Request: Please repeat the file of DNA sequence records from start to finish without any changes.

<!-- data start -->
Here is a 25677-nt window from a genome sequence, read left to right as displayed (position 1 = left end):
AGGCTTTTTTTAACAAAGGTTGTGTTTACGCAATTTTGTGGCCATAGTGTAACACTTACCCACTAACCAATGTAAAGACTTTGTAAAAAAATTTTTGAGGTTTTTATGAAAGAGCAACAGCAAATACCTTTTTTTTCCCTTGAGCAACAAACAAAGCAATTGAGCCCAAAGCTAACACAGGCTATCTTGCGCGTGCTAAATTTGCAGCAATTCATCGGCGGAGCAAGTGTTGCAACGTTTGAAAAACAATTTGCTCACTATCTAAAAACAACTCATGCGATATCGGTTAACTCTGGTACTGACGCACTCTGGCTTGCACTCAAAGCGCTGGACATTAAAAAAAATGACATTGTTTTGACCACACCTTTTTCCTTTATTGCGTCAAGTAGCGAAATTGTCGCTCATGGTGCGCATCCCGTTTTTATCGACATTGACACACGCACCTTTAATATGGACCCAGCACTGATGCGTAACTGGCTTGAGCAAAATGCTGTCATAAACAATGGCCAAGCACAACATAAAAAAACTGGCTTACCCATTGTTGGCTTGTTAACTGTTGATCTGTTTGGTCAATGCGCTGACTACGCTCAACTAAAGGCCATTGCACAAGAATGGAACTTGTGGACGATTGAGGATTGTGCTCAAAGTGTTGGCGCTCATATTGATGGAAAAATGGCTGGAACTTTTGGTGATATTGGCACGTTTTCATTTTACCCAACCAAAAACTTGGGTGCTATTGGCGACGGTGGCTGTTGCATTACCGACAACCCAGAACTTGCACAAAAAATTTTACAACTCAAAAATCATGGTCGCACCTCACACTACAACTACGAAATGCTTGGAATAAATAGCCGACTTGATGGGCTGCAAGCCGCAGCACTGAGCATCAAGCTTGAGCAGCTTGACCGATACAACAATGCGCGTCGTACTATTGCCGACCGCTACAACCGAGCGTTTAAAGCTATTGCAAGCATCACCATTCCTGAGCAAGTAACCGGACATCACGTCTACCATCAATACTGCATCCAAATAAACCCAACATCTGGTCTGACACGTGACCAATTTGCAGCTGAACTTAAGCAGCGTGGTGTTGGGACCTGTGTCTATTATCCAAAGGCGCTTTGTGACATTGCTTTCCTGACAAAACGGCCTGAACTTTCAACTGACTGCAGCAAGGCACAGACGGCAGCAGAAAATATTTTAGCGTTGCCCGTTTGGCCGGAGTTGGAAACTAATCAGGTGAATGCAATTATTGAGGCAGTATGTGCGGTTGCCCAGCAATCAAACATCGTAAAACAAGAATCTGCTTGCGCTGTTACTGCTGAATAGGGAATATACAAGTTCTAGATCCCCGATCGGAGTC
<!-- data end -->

Here is a 25677-nt window from a genome sequence, read left to right as displayed (position 1 = left end):
AGGCTTTTTTTAACAAAGGTTGTGTTTACGCAATTTTGTGGCCATAGTGTAACACTTACCCACTAACCAATGTAAAGACTTTGTAAAAAAATTTTTGAGGTTTTTATGAAAGAGCAACAGCAAATACCTTTTTTTTCCCTTGAGCAACAAACAAAGCAATTGAGCCCAAAGCTAACACAGGCTATCTTGCGCGTGCTAAATTTGCAGCAATTCATCGGCGGAGCAAGTGTTGCAACGTTTGAAAAACAATTTGCTCACTATCTAAAAACAACTCATGCGATATCGGTTAACTCTGGTACTGACGCACTCTGGCTTGCACTCAAAGCGCTGGACATTAAAAAAAATGACATTGTTTTGACCACACCTTTTTCCTTTATTGCGTCAAGTAGCGAAATTGTCGCTCATGGTGCGCATCCCGTTTTTATCGACATTGACACACGCACCTTTAATATGGACCCAGCACTGATGCGTAACTGGCTTGAGCAAAATGCTGTCATAAACAATGGCCAAGCACAACATAAAAAAACTGGCTTACCCATTGTTGGCTTGTTAACTGTTGATCTGTTTGGTCAATGCGCTGACTACGCTCAACTAAAGGCCATTGCACAAGAATGGAACTTGTGGACGATTGAGGATTGTGCTCAAAGTGTTGGCGCTCATATTGATGGAAAAATGGCTGGAACTTTTGGTGATATTGGCACGTTTTCATTTTACCCAACCAAAAACTTGGGTGCTATTGGCGACGGTGGCTGTTGCATTACCGACAACCCAGAACTTGCACAAAAAATTTTACAACTCAAAAATCATGGTCGCACCTCACACTACAACTACGAAATGCTTGGAATAAATAGCCGACTTGATGGGCTGCAAGCCGCAGCACTGAGCATCAAGCTTGAGCAGCTTGACCGATACAACAATGCGCGTCGTACTATTGCCGACCGCTACAACCGAGCGTTTAAAGCTATTGCAAGCATCACCATTCCTGAGCAAGTAACCGGACATCACGTCTACCATCAATACTGCATCCAAATAAACCCAACATCTGGTCTGACACGTGACCAATTTGCAGCTGAACTTAAGCAGCGTGGTGTTGGGACCTGTGTCTATTATCCAAAGGCGCTTTGTGACATTGCTTTCCTGACAAAACGGCCTGAACTTTCAACTGACTGCAGCAAGGCACAGACGGCAGCAGAAAATATTTTAGCGTTGCCCGTTTGGCCGGAGTTGGAAACTAATCAGGTGAATGCAATTATTGAGGCAGTATGTGCGGTTGCCCAGCAATCAAACATCGTAAAACAAGAATCTGCTTGCGCTGTTACTGCTGAATAGGGAATATACAAGTTCTAGATCCCCGATCGGAGTC